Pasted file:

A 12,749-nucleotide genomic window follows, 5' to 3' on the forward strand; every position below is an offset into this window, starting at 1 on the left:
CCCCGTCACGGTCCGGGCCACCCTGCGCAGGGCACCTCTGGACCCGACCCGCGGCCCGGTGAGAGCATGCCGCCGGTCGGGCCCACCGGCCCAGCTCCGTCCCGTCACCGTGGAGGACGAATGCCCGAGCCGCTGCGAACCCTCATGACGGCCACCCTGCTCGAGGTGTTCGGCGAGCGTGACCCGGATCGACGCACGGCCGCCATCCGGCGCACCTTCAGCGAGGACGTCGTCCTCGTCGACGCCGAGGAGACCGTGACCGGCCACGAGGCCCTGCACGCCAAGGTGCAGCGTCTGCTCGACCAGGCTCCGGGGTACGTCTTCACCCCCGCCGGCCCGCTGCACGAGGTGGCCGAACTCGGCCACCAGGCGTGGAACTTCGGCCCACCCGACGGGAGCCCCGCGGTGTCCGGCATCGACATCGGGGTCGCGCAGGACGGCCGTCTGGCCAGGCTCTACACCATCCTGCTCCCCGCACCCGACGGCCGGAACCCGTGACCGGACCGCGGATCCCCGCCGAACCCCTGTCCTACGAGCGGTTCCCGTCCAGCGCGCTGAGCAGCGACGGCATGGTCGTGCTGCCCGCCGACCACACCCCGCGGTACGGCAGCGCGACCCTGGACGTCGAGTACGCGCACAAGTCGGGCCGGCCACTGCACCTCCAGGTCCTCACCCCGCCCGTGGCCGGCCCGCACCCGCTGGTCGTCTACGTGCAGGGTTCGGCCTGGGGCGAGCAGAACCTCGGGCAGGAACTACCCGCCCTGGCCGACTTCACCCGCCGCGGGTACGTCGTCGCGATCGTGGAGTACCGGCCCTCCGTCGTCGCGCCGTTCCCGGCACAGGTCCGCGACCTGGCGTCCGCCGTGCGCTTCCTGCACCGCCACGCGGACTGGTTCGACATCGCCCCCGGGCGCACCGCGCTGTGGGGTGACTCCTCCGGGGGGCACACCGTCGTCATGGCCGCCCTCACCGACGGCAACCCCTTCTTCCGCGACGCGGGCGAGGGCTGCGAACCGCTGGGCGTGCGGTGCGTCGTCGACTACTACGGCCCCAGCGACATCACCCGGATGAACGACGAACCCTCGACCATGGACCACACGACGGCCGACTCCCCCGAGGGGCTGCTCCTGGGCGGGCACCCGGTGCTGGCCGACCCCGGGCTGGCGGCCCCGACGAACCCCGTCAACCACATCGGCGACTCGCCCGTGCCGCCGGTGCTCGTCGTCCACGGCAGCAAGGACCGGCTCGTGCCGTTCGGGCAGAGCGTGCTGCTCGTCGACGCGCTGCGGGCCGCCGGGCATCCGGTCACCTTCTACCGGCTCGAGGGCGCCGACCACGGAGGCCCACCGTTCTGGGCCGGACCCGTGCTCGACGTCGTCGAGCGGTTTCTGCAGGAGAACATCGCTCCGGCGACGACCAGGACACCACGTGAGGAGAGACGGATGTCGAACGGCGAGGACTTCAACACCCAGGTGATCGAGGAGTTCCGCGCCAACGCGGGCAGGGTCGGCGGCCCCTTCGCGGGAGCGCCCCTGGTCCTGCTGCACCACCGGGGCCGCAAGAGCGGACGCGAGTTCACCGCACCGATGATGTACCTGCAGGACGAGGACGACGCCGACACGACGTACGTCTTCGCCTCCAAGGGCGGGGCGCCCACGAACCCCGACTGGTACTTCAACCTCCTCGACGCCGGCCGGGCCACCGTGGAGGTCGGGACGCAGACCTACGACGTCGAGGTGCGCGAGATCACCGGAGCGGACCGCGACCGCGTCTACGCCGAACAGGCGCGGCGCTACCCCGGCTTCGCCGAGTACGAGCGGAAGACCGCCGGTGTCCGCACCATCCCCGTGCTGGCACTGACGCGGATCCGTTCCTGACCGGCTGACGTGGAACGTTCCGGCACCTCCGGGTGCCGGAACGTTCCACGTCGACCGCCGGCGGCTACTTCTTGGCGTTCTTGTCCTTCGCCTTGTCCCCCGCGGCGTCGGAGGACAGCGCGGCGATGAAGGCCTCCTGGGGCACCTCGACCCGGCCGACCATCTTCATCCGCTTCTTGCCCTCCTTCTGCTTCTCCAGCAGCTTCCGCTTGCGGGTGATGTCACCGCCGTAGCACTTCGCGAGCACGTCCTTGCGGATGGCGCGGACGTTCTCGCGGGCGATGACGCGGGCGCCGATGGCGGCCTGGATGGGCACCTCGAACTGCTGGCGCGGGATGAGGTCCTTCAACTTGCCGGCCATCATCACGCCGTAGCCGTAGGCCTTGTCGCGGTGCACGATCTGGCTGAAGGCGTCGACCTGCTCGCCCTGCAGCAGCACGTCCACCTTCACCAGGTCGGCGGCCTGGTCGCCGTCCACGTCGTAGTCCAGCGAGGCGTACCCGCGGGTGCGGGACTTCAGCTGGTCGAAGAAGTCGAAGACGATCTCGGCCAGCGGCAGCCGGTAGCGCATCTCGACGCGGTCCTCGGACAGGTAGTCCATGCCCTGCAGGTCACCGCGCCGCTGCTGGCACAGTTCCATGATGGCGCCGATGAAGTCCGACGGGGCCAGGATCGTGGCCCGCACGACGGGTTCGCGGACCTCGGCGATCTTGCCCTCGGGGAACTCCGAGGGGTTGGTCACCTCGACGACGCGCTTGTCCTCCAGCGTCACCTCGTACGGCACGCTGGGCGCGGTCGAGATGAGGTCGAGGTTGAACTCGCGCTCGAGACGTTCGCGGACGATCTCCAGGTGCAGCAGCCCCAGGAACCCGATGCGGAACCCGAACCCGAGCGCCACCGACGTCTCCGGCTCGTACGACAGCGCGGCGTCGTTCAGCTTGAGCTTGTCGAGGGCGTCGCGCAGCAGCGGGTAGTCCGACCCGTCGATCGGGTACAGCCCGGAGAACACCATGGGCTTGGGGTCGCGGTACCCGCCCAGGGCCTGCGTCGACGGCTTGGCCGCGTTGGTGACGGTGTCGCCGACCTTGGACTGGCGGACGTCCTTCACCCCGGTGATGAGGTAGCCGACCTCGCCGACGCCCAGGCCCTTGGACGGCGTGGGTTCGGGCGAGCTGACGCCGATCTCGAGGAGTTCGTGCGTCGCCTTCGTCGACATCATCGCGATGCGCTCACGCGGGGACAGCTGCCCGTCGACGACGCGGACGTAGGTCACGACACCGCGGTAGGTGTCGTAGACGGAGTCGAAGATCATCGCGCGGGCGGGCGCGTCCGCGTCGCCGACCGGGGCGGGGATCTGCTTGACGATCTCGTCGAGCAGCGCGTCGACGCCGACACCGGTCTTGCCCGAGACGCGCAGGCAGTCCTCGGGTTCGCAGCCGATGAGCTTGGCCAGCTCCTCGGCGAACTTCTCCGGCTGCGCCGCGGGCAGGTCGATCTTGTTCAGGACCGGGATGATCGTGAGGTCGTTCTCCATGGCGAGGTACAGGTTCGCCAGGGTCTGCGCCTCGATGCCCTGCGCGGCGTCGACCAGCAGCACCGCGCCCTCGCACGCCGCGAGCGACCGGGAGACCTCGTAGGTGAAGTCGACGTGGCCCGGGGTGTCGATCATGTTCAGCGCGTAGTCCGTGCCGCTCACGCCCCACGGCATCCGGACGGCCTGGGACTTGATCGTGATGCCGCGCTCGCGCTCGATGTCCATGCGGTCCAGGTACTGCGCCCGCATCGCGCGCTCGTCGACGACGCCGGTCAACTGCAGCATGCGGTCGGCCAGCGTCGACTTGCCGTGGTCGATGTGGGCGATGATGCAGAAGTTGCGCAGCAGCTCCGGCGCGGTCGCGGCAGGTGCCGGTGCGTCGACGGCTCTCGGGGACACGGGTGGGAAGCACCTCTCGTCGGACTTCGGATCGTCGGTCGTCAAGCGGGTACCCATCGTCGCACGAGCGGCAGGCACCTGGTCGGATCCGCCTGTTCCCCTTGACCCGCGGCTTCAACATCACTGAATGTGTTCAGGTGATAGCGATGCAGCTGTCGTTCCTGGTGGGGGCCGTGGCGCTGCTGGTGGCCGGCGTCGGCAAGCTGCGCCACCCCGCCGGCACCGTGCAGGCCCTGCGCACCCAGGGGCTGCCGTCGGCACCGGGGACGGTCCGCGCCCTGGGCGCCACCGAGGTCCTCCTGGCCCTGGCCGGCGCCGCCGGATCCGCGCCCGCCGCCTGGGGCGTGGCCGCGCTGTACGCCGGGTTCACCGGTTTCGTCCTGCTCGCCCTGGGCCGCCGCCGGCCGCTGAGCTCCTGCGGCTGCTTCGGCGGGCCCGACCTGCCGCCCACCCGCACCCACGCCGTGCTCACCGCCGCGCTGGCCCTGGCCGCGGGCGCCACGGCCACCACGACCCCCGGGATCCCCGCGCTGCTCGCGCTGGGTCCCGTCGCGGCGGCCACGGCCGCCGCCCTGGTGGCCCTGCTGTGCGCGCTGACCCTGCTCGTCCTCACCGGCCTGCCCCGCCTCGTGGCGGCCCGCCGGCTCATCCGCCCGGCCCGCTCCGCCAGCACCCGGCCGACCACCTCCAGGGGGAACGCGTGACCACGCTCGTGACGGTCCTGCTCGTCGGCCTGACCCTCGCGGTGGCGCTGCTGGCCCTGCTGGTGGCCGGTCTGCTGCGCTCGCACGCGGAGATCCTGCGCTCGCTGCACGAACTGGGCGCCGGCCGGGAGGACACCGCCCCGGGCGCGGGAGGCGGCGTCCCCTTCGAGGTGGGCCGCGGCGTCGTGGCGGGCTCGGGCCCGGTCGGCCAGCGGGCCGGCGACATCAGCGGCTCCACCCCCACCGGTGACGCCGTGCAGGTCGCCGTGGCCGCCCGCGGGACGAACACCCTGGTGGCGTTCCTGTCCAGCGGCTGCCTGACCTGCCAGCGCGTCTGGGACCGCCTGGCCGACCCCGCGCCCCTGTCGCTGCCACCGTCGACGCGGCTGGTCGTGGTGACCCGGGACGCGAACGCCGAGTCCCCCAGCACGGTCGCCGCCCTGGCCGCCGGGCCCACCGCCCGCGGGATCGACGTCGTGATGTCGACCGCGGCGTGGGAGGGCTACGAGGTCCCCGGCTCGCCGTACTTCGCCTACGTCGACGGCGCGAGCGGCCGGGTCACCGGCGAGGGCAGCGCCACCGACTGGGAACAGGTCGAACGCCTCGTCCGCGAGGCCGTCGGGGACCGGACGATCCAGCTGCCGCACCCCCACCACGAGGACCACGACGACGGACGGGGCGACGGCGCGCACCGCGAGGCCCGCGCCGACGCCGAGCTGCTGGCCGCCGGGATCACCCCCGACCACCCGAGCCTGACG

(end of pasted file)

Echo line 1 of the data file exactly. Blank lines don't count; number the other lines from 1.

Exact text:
A 12,749-nucleotide genomic window follows, 5' to 3' on the forward strand; every position below is an offset into this window, starting at 1 on the left: